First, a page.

At least 16 people were killed and 41 wounded on Monday (August 12) in a suicide bomb attack on a crowded cafe in Balad, part of the worst wave of violence in Iraq in around five years.

Local residents could be seen clearing damage on site of the attack as security forces inspected the extent of damage wrought on the cafe and surrounding areas.

In a separate attack near the city of Mosul, north of Baghdad, gunmen intercepted a car carrying three soldiers who were on their way to join their unit and shot them dead, police said.

It was not immediately clear who was behind Monday's violence, although suspicion is likely to fall on the Islamic State of Iraq and the Levant (ISIL), formed earlier this year through a merger of al Qaeda's affiliates in Syria and Iraq.

The blasts underlined a shift in tactics by suspected Islamist militants, who are increasingly targeting not only military checkpoints and marketplaces, but also cafes and recreational areas used by families and children.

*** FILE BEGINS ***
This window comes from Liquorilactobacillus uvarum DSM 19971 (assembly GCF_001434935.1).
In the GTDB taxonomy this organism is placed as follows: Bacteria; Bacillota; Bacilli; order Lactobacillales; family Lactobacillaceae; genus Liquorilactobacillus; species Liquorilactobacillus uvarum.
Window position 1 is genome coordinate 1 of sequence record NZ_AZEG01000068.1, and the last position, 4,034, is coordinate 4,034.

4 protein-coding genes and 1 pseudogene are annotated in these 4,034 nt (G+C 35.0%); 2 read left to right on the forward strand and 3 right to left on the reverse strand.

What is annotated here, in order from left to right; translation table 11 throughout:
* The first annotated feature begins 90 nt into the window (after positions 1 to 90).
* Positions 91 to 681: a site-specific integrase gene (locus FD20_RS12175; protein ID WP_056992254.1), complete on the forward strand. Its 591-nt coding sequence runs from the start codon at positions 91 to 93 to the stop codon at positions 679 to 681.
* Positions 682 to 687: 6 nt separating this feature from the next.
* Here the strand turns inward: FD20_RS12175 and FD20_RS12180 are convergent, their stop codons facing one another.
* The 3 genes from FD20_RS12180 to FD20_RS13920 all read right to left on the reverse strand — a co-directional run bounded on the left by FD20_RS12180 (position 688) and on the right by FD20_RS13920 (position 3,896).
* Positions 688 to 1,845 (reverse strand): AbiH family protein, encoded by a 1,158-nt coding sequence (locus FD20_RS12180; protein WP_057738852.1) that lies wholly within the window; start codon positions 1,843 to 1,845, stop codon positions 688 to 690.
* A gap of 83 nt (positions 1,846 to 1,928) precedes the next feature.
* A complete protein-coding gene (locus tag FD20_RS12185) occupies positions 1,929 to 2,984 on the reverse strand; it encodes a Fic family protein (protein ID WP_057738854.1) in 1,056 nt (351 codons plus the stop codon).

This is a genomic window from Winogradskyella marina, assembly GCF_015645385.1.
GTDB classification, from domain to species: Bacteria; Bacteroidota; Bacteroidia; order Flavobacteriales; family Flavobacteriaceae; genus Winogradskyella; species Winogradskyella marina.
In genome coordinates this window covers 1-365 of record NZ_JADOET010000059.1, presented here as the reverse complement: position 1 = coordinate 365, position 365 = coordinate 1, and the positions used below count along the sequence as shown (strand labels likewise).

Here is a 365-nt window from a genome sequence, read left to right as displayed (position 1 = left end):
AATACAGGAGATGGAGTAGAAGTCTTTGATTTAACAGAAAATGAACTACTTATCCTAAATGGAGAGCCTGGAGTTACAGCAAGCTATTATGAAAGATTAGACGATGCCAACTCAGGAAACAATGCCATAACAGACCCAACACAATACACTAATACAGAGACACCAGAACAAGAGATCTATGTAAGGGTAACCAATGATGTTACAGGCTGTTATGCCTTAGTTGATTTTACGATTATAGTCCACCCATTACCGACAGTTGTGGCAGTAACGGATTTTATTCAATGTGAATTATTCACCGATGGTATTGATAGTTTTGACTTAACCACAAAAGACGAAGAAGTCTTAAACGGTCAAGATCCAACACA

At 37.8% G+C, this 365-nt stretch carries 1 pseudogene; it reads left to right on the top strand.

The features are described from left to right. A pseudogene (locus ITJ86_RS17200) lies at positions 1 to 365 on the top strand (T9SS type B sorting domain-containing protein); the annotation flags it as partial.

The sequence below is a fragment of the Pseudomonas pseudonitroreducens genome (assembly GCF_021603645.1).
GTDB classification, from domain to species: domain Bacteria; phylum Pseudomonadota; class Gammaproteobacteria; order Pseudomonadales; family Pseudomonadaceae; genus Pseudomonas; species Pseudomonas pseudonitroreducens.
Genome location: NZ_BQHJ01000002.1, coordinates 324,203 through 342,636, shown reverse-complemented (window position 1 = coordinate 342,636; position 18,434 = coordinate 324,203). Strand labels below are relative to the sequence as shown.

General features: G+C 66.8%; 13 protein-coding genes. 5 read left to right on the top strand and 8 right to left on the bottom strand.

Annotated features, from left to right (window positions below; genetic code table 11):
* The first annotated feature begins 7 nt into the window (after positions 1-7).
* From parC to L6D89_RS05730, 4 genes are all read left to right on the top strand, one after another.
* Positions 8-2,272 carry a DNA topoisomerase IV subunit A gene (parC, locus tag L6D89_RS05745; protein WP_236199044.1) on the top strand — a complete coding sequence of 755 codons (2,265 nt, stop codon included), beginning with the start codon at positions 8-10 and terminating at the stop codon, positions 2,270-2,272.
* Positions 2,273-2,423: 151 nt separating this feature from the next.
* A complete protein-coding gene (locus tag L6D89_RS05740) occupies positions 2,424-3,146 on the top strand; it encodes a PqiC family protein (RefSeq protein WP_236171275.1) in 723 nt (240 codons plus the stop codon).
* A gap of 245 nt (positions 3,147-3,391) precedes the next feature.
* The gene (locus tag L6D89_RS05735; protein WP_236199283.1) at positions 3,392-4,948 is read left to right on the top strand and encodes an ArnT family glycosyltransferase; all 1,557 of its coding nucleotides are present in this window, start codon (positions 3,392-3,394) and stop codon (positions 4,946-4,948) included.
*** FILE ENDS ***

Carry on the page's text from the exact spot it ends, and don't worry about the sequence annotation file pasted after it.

The latest bloodshed came as al Qaeda claimed responsibility for weekend bombings across Iraq which killed dozens of people during Eid al-Fitr, the festive end to the Muslim fasting month of Ramadan, heightening fears of even wider sectarian slaughter.

Presented by Adam Justice

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